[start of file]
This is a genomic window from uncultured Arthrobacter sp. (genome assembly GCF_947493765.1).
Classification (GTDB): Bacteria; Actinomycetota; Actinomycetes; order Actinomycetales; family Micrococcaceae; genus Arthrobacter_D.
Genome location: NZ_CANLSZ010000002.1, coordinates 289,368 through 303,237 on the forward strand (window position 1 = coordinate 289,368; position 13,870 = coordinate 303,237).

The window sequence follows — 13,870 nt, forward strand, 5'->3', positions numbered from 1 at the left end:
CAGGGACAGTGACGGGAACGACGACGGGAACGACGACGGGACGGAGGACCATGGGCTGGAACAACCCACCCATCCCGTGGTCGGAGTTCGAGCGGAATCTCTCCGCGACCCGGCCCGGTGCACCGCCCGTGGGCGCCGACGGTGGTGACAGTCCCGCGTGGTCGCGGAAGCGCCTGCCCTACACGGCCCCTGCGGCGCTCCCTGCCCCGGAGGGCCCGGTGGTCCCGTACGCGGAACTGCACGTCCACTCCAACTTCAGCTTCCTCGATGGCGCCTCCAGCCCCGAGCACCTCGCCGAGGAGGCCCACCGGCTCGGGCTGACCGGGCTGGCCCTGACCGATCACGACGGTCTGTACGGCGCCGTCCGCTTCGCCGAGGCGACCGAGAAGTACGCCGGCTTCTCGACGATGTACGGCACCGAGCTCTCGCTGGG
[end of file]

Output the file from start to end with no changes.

This is a genomic window from uncultured Arthrobacter sp. (genome assembly GCF_947493765.1).
Classification (GTDB): Bacteria; Actinomycetota; Actinomycetes; order Actinomycetales; family Micrococcaceae; genus Arthrobacter_D.
Genome location: NZ_CANLSZ010000002.1, coordinates 289,368 through 303,237 on the forward strand (window position 1 = coordinate 289,368; position 13,870 = coordinate 303,237).

The window sequence follows — 13,870 nt, forward strand, 5'->3', positions numbered from 1 at the left end:
CAGGGACAGTGACGGGAACGACGACGGGAACGACGACGGGACGGAGGACCATGGGCTGGAACAACCCACCCATCCCGTGGTCGGAGTTCGAGCGGAATCTCTCCGCGACCCGGCCCGGTGCACCGCCCGTGGGCGCCGACGGTGGTGACAGTCCCGCGTGGTCGCGGAAGCGCCTGCCCTACACGGCCCCTGCGGCGCTCCCTGCCCCGGAGGGCCCGGTGGTCCCGTACGCGGAACTGCACGTCCACTCCAACTTCAGCTTCCTCGATGGCGCCTCCAGCCCCGAGCACCTCGCCGAGGAGGCCCACCGGCTCGGGCTGACCGGGCTGGCCCTGACCGATCACGACGGTCTGTACGGCGCCGTCCGCTTCGCCGAGGCGACCGAGAAGTACGCCGGCTTCTCGACGATGTACGGCACCGAGCTCTCGCTGGG